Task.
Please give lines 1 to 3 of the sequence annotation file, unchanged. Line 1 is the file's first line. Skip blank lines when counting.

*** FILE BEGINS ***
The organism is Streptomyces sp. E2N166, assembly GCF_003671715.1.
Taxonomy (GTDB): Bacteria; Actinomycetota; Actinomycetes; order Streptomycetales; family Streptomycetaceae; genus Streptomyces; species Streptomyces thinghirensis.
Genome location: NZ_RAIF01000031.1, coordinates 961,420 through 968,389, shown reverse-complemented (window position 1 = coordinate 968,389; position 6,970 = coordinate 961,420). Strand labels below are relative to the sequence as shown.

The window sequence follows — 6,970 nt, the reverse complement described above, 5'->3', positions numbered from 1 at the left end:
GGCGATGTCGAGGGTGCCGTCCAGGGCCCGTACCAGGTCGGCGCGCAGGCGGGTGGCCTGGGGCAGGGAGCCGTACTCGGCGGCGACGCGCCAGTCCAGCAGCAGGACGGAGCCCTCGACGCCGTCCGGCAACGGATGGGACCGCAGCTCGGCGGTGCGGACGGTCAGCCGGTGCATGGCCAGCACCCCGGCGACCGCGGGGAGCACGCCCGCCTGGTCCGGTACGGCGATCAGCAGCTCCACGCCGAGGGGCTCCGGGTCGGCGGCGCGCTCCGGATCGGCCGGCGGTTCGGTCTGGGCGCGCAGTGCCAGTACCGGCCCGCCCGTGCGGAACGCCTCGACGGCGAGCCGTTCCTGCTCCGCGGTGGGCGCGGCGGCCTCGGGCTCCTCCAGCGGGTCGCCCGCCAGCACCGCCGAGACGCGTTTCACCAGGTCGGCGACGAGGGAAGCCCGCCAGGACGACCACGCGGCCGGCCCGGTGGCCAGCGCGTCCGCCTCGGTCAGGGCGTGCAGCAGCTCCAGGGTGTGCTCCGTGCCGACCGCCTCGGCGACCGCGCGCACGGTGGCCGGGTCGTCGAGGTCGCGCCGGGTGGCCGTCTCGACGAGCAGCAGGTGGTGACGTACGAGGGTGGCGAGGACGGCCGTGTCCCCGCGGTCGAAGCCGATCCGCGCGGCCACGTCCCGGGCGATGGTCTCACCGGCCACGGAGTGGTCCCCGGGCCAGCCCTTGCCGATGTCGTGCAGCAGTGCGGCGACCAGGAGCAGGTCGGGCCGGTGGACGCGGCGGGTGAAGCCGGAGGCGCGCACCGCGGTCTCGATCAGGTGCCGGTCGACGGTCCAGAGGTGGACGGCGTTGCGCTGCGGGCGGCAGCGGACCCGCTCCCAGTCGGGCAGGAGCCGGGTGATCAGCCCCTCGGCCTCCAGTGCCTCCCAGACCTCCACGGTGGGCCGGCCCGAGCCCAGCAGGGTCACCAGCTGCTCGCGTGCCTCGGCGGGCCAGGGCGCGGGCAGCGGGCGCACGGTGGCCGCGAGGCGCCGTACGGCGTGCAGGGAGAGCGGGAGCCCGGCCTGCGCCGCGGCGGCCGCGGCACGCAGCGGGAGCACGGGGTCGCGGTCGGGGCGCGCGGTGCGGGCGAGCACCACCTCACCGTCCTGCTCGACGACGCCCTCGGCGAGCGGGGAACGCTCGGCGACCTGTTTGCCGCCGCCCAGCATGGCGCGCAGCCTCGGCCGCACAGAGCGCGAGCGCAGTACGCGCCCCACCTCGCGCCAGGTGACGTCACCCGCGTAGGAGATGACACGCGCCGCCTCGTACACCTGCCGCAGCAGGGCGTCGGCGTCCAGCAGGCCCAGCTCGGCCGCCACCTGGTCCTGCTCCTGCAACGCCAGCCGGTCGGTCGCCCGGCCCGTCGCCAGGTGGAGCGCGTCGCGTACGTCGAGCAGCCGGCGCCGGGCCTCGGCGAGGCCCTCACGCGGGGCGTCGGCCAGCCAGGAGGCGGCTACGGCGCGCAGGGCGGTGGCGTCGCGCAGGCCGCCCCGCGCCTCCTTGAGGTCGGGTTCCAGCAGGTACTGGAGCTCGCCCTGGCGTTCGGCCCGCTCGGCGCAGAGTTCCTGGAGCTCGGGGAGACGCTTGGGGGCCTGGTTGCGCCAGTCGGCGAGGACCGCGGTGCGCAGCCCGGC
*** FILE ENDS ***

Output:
The organism is Streptomyces sp. E2N166, assembly GCF_003671715.1.
Taxonomy (GTDB): Bacteria; Actinomycetota; Actinomycetes; order Streptomycetales; family Streptomycetaceae; genus Streptomyces; species Streptomyces thinghirensis.
Genome location: NZ_RAIF01000031.1, coordinates 961,420 through 968,389, shown reverse-complemented (window position 1 = coordinate 968,389; position 6,970 = coordinate 961,420). Strand labels below are relative to the sequence as shown.